Northwest Arkansas Times from Fayetteville, Arkansas on July 2, 1974 · Page 14
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Northwest Arkansas Times from Fayetteville, Arkansas · Page 14

Fayetteville, Arkansas
Issue Date:
Tuesday, July 2, 1974
Page 14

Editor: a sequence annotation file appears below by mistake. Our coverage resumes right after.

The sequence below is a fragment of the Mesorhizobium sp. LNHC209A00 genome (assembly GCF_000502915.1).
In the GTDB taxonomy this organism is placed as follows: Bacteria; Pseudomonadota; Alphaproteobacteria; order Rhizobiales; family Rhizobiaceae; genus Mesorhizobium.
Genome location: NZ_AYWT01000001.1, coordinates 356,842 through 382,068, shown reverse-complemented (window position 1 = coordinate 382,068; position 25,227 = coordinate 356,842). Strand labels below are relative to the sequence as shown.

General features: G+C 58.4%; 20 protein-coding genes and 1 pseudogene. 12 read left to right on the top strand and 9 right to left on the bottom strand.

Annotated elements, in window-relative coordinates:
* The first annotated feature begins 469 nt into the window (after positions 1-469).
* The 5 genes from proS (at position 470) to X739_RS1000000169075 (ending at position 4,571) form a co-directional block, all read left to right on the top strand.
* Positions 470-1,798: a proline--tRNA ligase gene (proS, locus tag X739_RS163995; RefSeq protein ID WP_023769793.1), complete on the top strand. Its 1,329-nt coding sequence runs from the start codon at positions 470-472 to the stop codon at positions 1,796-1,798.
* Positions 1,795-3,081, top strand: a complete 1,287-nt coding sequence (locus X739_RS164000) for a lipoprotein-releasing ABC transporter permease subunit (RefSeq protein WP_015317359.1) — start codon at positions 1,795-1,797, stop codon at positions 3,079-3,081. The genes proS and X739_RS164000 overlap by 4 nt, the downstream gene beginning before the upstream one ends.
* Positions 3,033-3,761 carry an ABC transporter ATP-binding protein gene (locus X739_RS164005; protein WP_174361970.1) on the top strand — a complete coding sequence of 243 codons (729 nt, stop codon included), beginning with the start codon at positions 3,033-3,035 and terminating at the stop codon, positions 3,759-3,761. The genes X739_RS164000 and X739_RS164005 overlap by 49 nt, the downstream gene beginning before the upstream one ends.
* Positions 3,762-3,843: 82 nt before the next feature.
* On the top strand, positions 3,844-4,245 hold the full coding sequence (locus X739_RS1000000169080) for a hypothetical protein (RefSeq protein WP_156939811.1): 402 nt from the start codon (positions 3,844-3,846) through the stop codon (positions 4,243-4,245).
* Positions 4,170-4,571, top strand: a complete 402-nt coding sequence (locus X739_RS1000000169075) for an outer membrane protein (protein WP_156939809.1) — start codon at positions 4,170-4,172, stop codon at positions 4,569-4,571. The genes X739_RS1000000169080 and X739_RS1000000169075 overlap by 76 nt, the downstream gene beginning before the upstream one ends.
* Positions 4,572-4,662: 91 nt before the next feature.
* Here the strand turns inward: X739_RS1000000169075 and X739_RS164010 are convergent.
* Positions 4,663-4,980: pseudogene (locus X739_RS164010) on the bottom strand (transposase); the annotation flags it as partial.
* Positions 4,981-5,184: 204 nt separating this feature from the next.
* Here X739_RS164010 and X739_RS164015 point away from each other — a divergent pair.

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14 · Northwest Arkansas TIMES, TUBS., July 2, 1974 FAY£TTIVIULE, ARKANtAS · · While Meat Packers Show Profit Cattle Feeding Operation Shows Loss By LOUISE COOK I Associated Press Writer The men who raise the steers that put beef on the American dinner table want a bigger share, of your dollar. They say they'll go broke if they don't get it, · vBill Frank has 130 head of cattle on his 320-acre farm near Hudson, Colo., a town of 450 persons northeast of Denver. -When his cattle get big enough, he'll sell them to someone like Lawrence Kentfield of Wilsonville, Neb., them on grain. who fattens ; .Then Kentfield twill sell them to someone like John Morrel! Go., a packing house that is part of United Brands. Morrell will slaughter the cattle, cut them up and sell them to someone like Pantry Pride-Food Fair, one of the nation's largest supermarket chains. . P a n t r y Pride-Food Fair will sell the meat to you. The American National Cat-1 lemen's Association, which represents people like Frank and Kentfield, estimates its members have lost more than 1 billion since September because of declining livestock rices. EMERGENCY LOANS Legislation is pending in Congress for. an open-ended emergency program of government- guaranteed loans tor livestock and poultry producers. Part of the problem is that there is more meat than any of the experts predicted. More cattle were fed out on the range -- out of sight of government analysts who check feedlots to try to figure out how much beef is on its way to market. In addition, cattlemen feeding their livestock on grain decided to hold on to them longer, waiting for prices to rise after government controls were lifted. The cattle got bigger than normal, producing more meat -and fat. And the prices, paid to farmers didn't rise. Meanwhile, there was a backlog of cattle. Truckers' strikes meant the cattle couldn't be shipped to market. The backlog got bigger and consumers still weren't buying beef.. i Ranchers in Florida, the nation's 18th largest cattle producing state, are in the same boat as those in Colorado. Florida ranchers produce 2.2 million head a year, virtually all of them for sale to out-of-state feedlots. Last year, they were getting 57 cents a pound from feedlot operators. Last week, · they were getting 25 cents a pound. PRICE DECLINED The price the rancher got for his calves declined · because men like Nebraskan Kenlficld, who fattens the calves, refused to pay more. Not To Be Decided Summarily Jones Matter 'Complicated'Attorney Says Kentfield put 160.. head', ofi cattle into his. feedlot pen on Feb. 26. ,Th'e animals.: weighed an average 660 pounds and he paid farmers 42 cents a pound or about $280 each By June 1, the cattle weighed an average of I,025i'p6unds each-aiid"Kent- field . estimated' 'he' ha'd.yspent $120 feeding each one Kentfield fed the cattle on grass and grain He said that at curreht'prices,'.cattle-have to eat more-than:45 cents; worth of grain to gain[one : pOund.-.Farm ers with pastureland'to' : spare are charging Kentfield.35-cents for each-.pound; his'.cattle; gain while grazing on'.the land. The price for grain and pas tureland has doubled in the past scar Kentfield said Coin .hat used to be $1 a bushel is $2.50 the pastureland price used to be 17 cents a : pound gained. Kenlfield;. watched,- the: price paid for cattle going down He wanted to cut his losses ane sell on June 1 He was willing to take 33 cents a pound but he couldn^t find.a buyer...So-Kent field decided .to hold, on ;to the animals* and is "still .feeding them. Choice: feeder cattle'.weti 40 cents a "still' below selling 'for .about pound last week .LITTLE HOCK (AP) -- Eugene Warren of Little Rock, who was hired Monday by the Arkansas Senate committee looking into the qualifications of Sen. Guy H. "Mutt" Jones of Conway, said he thought the matter was complicated. 'He said it is "not a matter to he decided summarily, not in two or three days. However, Warren emphasized that he had had only about two hours to consider the potential problems and that further study might show fewer problems would be involved. He said he had received no word on how the Senate wanted him to proceed and that the amount of research involved in the case could depend on whal course the Senate chose (to take. It might take 30 to 40 days to conduct all the appropriate re search under some concepts Warren said, depending on how Warren, perience many legal exploration. questions needed who in has broad ex- administrative icarings and related procedural problems, was employed by he 10-member committee set up -by the Senate to create procedures for the Jones inquiry. Sen. Olen Hendrix of Prescott suggested ^Varren's name and :ive of the nine voting members of the committee approved with none dissenting. The committee then made the choice unanimous. FLATTERED Warren said he was flattered to be considered for the job, but he said at the outset that he was not qualified for the job if his role was to be that of a special prosecutor. Sen. Max Howell of Jacksonville, chairman of the Jones committee, said Warren's role would be to conduct research to "tell us where we are" and to draft procedures to guide the inquiry._ Oklahoma Opposes Plant Near Gentry Pending Study LITTLE ROCK (AP) -- The Oklahoma Department of Pollution Control said Monday that it is opposed to a proposed coal- fired power plant near the Ar- kansasrOklahoma border _ until questions about the plant's potential effects on air and water quality are answered adequately. '- The Oklahoma agency made the remarks in a letter to the Arkansas Public Service Com- Women Convicts Placed In Isolation Cells CUMMINS PRISON FARM Ark. (AP) -- Two Kentucky women, convicted of first-de gree murder in the shooting death of a Hazen policeman were assigned to isolation cells in the Women's Reformator here Monday. Lucille 0. Shanks Smith, 24 of Dry Ridge and Brenda Spun cer, 23, of Jackson were con victed Friday by an Arkansa: County Circuit Court jury o murder and sentenced to lifi Imprisonment in connectioi with the death of Morris Green wait, 51. "Tim Baltz, p'jblic information officer for the Arkansas Correc lion Department, said the deci sion to place the women in iso lation cells was made becaus of "their prior behavior rcgarc irig escapes." Miss Smith, Miss Spence and Essie Mae Willock, 19, c Louisville, escapee! April '2 from a Kentucy correctional hi stitution. In addition to th murder charge, the women ar accused of robbery and kidnap ing in events preceding Green wait's death. Miss Willock was granted separate trial. 'Baltz said Miss Smith an Miss Spencer would remain i Isolation cells indefinitely an probably would be placed i maximum security cells at t'ii new women's reformatory un der construction at Pine Bluff The new facility is expects to be completed next year. Pros. Ally. Sam Weems Stuttgart said Monday that had filed two more charges i Prairie County Circuit Coir against Miss Smith and Mif Spencer. He said they wei charged with possession of stc len property in the alleged the of a pickup truck in Tennesse and grand larceny in the a leged theft of a car at Brow Grove, a small communit north of Hazen. TRI-LAKES ANTiNNA Sales and Service N»w A Uitd Antenno Color · Black A Wfilt* BeoiKri a Towen Free Ettrmaies 751-7927 7I1-S4K 7SI-BOT ission. The PSC has post- oned a hearing set for July 8 n the proposed location of the ower plant. The Oklahoma department s uestiohs and those posed by arious Arkansas government epartments U'd the PSG to is- ue a deficiency letter to the ponsors of the plant -- South- 'estern Electric Power Co. and ·orp. SWEPCO reader vigorously o the postponement of the earing date, warning that lectric service to Northwest Warren said he wanted to examine the opinion rendered last September by Atty. Gen. Jim Guy Tucker on the Jones case, correspond with the attorneys general in the 49 olher slates on any similar cases there, and explore the Senate journal to see if it shows procedures followed in any similar case in Arkansas' past. He said he would report back to the committee at the earliesl possible time, but he did not indicate when that would be. Warren said most lawyers in Pulaski County charged a fee of $50 per hour, but that he saw his role as being something like a public service and would charge 535 per hour. Warren's experience in procedures for hearings includes his role as attorney for the state medical and pharmacy boards. He also has represented the Arkansas Education Association, the Classroom Teachers Association, the Arkansas Activities Association, the Arkansas Medical Association, and the .Arkansas Pharmacy Association. QUESTIONED Sen. Bill Walmsley of Batesville, one of six senators who sponsored -the resolution that set up the Jones committee, questioned how Warren could suggest that it might take 30 to 40 days of research if he had not yet done more than a preliminary study of the problems. Warren said that he did not mean that 30 to 40 days would be required, but that such Kentfield s break even point He has. $119,$21iin loans com ng due 'and doesn't know' ho\ ie'11 pay them Kentfield . made : money i jast years:.- -- his 1973, tax · re urn showed .: a net income o ;6,5fj8 and Turkey Relaxing Ban On Opium '70s was about $10,000 Ynd; hei'plaVis : to- stay i n th jsiness; "If things get on an e\en kce nd r l could · gel the. money, ould pull out m too bi thre ·ears he says Monlto'rt' of .Colorado operate both a feedlot and packing op eration, marketing more than half a million head ot cattle a ear , In 1972 the company had sales- of .$288.8^millidnYand: a profit ot $5 8 million -- about 2 ier cent In 1973 Montfort sales were $301.2 million · arid jrofit was; $1 million, about merthird: of one-uer cent. Tins yeai for the fust time, companj officials provided a breakdown of the feeding and jacking opeiation Hie cattle 'eeding division showed a loss of $10 8 million foi the first six months of 1974, the packing op ef atipn "showed · a^prof it- of: S3-.-2 million. Montfort got a tax refund of $3 8 million foi a ntl dftei tax loss of S3 7 million for the first six months of the Jtai Sam Adams Montfort iice president estimated that feed lot operators have lost $1 75 bil lion in the past nine months "compared with total equity of something, over $3 billion. That equity- .was , built ..over, many years ' Kenneth Mont foil president of the Greeley-bascd firm 'said: w e r e going through a geneial belt lightening But theies no doubt that we will survive. ANKARA, Turkey (AP) -Turkey is relaxing the ban the United States got it to put;o|i poppy - f a r m i n g , for opium two yeaVs ago A / 'government spokesman said' Monday the, cabinet hid dccided'lb allow Uie opium poppy 5 to be gronn again m six provinces and part of a seventh in' central Turkey. The spokesman said the *ov ernment would take ..all neces sary measures to -prevent line- 'sale of the opium Before :he ban in 1172 some Turkish opium was*' produced for con veision to medicinal morphine but the U S government claimed ( that itiie Tuikish crop was als'o the source of 80 ner cent of the heroin smuggled into the United States - The United States gave Tur keys $35 million to compensate the 100000 poppy farmers bu' the "ban .wasictill .unpopular. Bishop Dies ATLANTA, Ga. (AP). --Retired Methodist Bibhop Arlnur J Mooie, 85, died Sunday night a nursing home Bishop Hloore a sell educated former railroad flagman, once was president of the worldwide Council of Bishops and was the Methodist Church. the' United He served foi 22 years as bishop of Geo-- gia and also served in Europe, Africa and Asia. ^^^__ DISCOUNT QUALITY ·LACK.CAT CRACKERS BUY ONE GET ONE FREE!! Largest Selection in Northwest Arkansas -- ^Convenient Locations -- · KMART on Hwy 71N'in Fayeflevtlle -- Robert Parish e DILLONS on Hwy 715 in FayetteviHe -- Neil Adams · DILLONS on Hwy 45E in Fdyetfeville -- Nettle Courtney · DILLONS on Hwy 62 in Prairie Grove -- David Courtney , · LONG'S GROCERY on Hwy, 68E in Springdale -- Levita Lanei · A W TRUCKING on Hwy 59E 33 in Siloam Springs -- Marshal Clary ·'HART'S FAMILY CENTER on Hwy 62E 23 in Eureka Springs -- Deonn « DENILE'S TWO STOP on Hwy 71N in West Fork -- Steve Campbell OHWY 71S across from EPC in Fayettevijle -- Ty Hoskins « ARKANSAS AUCTIONEER .ENTERPRISES on Hwy 71 between Alma and Van Buren -- Ken Preston Arkansas would be threatened nless construction on the Little 'Imt Creek plant near Gentry roceeded as scheduled. Dr. Thomas D. Peace, direc- or of the Oklahoma board, out- ined questions his state has ; bout the plant, which include: --Seepage through the strata mderlying the proposed lake. --The impact of having the to- al now of the Little FUnt ;reek shut off intermittently. --Plant management under xtremes of climatic conditions, ncluding heavy rainfall and drought. --The effects of heavy metals otal dissolved solids, blue- »recn algae and'temperatures length of lime might be required, depending on '"what he found in further research. Walmsley suggested that Warren look at Tucker's opinion. The senator said he thought it, answered a lot of the questions satisfactorily. Howell said he wasn't satisified with Tucker's opinion. The opinion said that in Tucker's view Jones was not qualified to serve in the Senate. The question of Jones' qualifications came up because of the senator's conviction on four federal felony income charges. He was placed on unsupervised probation for three years and was fined $5,000. Warren said questions to be decided included these: DECISIONS --Does Article V, Section 9 of the state Constitution apply? says no one convicted ot "infamous crime shall be gible to the General Assem- the waters treams. of Oklahoma . --The adequacy of the biological data presented. Peace said Oklahoma's comments concerned the number of power generating units that eventually would be placed at the site and the "high sulfate evels" that would accompany he additional units. SWEPCO and Arkansas Electric have applied for a. permit to build one mil, but the site could accommodate a second unit in the fu- ,ure. Project Suspended EDGEWOOD ARSENAL, Md. 'AP) -- The procurement of beagle puppies for use in chem- cal warfare experiments has been suspended pending intensive review by the Defense Department, according to the Army. The Army said it has suspended procurement of 450 beagle puppies on which bids were to have opr-.dd Friday. The announcement follows and public cri'i- cisrr, '.jf the use of beagles in military testing programs. The Army has denied it planned to test poison gas on the dogs, however, saying they were to be used in efforts to develop a v a c c i n e against chemical agents such as tear gas and other riot controls. --If so, by what vote -- a majority, two-thirds, three-fourths or what -- does the Senate rule that a member is not qualified? --Does Article V, Section 12 of the state Constitution apply? It says the Senate shall have power fo expel a member if two-thirds of the Senate votes for expulsion. --What provisions of the federal Constitution apply and in what way? Warren said federal rules of due process might come into play, requiring that a written charge be filed, in detail, and giving Jones time fo respond, listing witnesses, allowing each side time fo prepare their cases, and so on. Walmsley said he thought the TERMITES ? CAU ADMIRAL * PEST CONTROL Roaches, Ante, Spider*, etc. COMMERCIAL · RESIDENTIAL.' 442-7298 whether an basic question was that conviction was famous crime" and that the answer to that question would determine how the Senate ruled. Warren said he doubted that it would be legally acceptable for the Senate to accept a certified copy of the U.S. District Court conviction of Jones E disqualification of the senator. That would he substituting the judgment of the jury for the judgment the Senate is required by the Constitution to exercise, he said. Enjoy Cool Comfort SWIM, BATHE, . IN YOUR WASHABIE RUPTURE-EASER for rtduclUi inguinal hernia A Patented GCS3 Truti IEFT OR J8.95 $6.95 * I G H T 5 l D e DOUBLE jicome-, through · the 1960s an